ARC 606-4

ARC 606-4– Architecture in the Expanded Field

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Course Details

Course No.: 16996

Department: Architecture

Semester: 2017 Spring

Location: Hayes Hall – 205A

Meeting Day(s): Tuesday & Thursday

Meeting Time: 2:00PM - 7:50PM

Faculty: Hwang

In her 1979 article “Sculpture in the Expanded Field,” art critic and theorist Rosalind Krauss describes the emergence of “earthworks” – or land art – as a form of art practice that resisted and shifted Sculpture’s disciplinary boundaries. Working in contrast to the confines of the gallery or the pedestal and eschewing the ethos of Modernism, land artists – such as Mary Miss, Robert Smithson, Nancy Holt, Walter De Maria, Michael Heizer, Alice Aycock, and so on – instead looked to the environment, not only as a resource and a territory within which to operate, but also as a milieu of conditions to reveal and make tangible through spatial interventions.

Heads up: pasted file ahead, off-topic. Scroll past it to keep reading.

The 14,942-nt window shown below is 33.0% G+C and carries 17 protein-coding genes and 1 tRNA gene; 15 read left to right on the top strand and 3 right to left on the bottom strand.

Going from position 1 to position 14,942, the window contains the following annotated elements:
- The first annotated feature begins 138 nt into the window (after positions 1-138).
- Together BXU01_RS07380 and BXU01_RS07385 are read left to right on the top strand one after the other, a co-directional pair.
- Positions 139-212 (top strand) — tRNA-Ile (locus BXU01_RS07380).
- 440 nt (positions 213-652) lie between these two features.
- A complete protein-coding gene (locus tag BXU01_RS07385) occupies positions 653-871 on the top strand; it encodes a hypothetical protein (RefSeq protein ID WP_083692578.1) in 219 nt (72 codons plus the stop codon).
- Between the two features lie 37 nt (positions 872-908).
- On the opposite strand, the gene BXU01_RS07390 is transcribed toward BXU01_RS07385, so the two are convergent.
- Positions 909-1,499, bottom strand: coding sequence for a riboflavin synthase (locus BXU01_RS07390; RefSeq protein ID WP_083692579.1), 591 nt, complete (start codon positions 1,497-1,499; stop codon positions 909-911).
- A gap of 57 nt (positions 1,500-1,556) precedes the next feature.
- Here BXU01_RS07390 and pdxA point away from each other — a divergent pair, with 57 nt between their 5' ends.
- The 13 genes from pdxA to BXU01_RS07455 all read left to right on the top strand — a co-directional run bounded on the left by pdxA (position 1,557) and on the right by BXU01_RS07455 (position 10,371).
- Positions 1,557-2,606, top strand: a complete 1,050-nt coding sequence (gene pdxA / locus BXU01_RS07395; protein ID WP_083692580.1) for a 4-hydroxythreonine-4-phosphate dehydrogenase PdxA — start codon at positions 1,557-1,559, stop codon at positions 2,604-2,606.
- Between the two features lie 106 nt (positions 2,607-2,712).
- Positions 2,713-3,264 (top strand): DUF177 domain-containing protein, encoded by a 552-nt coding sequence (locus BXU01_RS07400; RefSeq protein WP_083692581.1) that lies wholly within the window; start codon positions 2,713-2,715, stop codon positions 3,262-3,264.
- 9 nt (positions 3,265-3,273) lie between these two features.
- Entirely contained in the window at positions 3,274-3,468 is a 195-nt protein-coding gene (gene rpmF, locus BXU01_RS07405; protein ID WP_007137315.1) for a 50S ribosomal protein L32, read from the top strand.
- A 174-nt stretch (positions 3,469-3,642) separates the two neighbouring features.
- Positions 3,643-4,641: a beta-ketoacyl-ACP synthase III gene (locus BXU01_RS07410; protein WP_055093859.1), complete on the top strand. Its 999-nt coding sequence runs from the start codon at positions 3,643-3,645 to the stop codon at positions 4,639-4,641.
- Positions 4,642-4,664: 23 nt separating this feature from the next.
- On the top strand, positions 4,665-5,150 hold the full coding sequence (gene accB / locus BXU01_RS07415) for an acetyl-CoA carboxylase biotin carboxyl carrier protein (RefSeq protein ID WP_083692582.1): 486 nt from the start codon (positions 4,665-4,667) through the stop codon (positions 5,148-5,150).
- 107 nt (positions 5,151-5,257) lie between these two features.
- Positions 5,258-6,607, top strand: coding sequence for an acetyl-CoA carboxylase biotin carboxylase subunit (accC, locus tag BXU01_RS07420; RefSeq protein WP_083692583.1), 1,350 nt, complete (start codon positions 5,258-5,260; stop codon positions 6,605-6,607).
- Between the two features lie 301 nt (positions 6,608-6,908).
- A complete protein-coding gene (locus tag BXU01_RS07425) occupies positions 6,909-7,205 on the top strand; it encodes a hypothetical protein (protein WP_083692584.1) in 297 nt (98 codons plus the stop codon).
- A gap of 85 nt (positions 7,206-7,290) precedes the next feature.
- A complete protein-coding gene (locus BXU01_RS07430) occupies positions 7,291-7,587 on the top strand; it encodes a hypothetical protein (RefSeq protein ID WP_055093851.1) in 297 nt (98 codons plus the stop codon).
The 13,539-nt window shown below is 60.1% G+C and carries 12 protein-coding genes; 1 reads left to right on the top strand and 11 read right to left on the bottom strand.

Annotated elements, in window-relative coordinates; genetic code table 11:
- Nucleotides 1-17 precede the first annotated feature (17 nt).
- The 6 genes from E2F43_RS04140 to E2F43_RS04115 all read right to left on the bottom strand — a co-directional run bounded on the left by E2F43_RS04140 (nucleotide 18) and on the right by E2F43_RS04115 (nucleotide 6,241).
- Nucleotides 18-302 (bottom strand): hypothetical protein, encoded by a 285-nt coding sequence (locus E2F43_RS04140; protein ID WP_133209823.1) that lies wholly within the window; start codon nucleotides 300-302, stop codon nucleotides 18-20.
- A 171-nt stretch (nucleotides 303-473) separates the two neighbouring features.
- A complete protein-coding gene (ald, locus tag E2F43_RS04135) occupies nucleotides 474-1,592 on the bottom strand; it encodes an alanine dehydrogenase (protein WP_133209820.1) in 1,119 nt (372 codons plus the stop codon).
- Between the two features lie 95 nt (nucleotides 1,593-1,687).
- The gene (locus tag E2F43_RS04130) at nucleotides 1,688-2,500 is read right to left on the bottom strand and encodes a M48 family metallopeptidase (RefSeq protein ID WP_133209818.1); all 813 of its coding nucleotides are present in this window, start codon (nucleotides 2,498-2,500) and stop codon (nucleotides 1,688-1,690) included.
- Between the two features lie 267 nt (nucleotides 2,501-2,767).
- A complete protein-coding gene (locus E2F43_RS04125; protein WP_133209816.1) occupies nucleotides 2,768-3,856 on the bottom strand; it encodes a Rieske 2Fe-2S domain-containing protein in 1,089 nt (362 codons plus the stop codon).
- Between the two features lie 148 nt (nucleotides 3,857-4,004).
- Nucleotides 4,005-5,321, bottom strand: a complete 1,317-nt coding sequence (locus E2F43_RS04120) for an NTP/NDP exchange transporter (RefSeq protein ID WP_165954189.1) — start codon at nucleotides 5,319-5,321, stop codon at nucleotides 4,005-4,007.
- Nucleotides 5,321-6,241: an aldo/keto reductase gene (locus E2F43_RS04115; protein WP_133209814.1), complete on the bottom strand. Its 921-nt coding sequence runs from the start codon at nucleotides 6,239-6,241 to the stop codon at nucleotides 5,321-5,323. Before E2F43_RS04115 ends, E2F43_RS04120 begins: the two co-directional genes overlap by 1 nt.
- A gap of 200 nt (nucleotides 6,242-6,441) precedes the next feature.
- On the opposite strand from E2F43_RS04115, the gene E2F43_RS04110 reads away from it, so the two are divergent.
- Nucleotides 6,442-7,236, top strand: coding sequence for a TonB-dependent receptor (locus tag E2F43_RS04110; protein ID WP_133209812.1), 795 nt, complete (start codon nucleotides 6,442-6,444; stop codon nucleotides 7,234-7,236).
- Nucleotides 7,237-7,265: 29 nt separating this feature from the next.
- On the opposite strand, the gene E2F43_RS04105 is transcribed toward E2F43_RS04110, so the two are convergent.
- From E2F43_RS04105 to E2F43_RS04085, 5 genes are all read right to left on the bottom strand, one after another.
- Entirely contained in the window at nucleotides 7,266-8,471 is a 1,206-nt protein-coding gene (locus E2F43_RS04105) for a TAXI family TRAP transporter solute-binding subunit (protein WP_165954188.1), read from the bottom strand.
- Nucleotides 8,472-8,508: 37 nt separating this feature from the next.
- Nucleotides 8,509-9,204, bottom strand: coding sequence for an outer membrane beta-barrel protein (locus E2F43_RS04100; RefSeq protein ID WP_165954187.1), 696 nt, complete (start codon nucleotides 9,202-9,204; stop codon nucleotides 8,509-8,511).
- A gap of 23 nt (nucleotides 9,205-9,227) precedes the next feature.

Drawing from and expanding on these influences, this studio will consider Architecture as a form of environmental advocacy, a vehicle to raise awareness of significant (and often overlooked) ecological conditions. Indeed, Architecture – as a discipline and a profession – already situates itself within the context of the greater environment, and certainly today we see environmental concerns playing out through notions of “sustainability” in architectural discourse and practice. Yet, the question of creating more visceral, experiential resonances with the environment is often elusive, particularly in a field that is simultaneously accountable to metrics and standards of performance.


To address these issues, the studio will look toward the evolving legacy of interventionist art practices, and explore ways to intensify the poignancy of Architecture as a cultural medium. We will consider the site of ArtPark – located in Lewiston, NY – as a territory for operation. In consultation with artists, curators, biologists, and naturalists, the studio will propose ideas for interventionist, site-specific experiences, as well as develop strategies and visions for transforming the larger landscape of ArtPark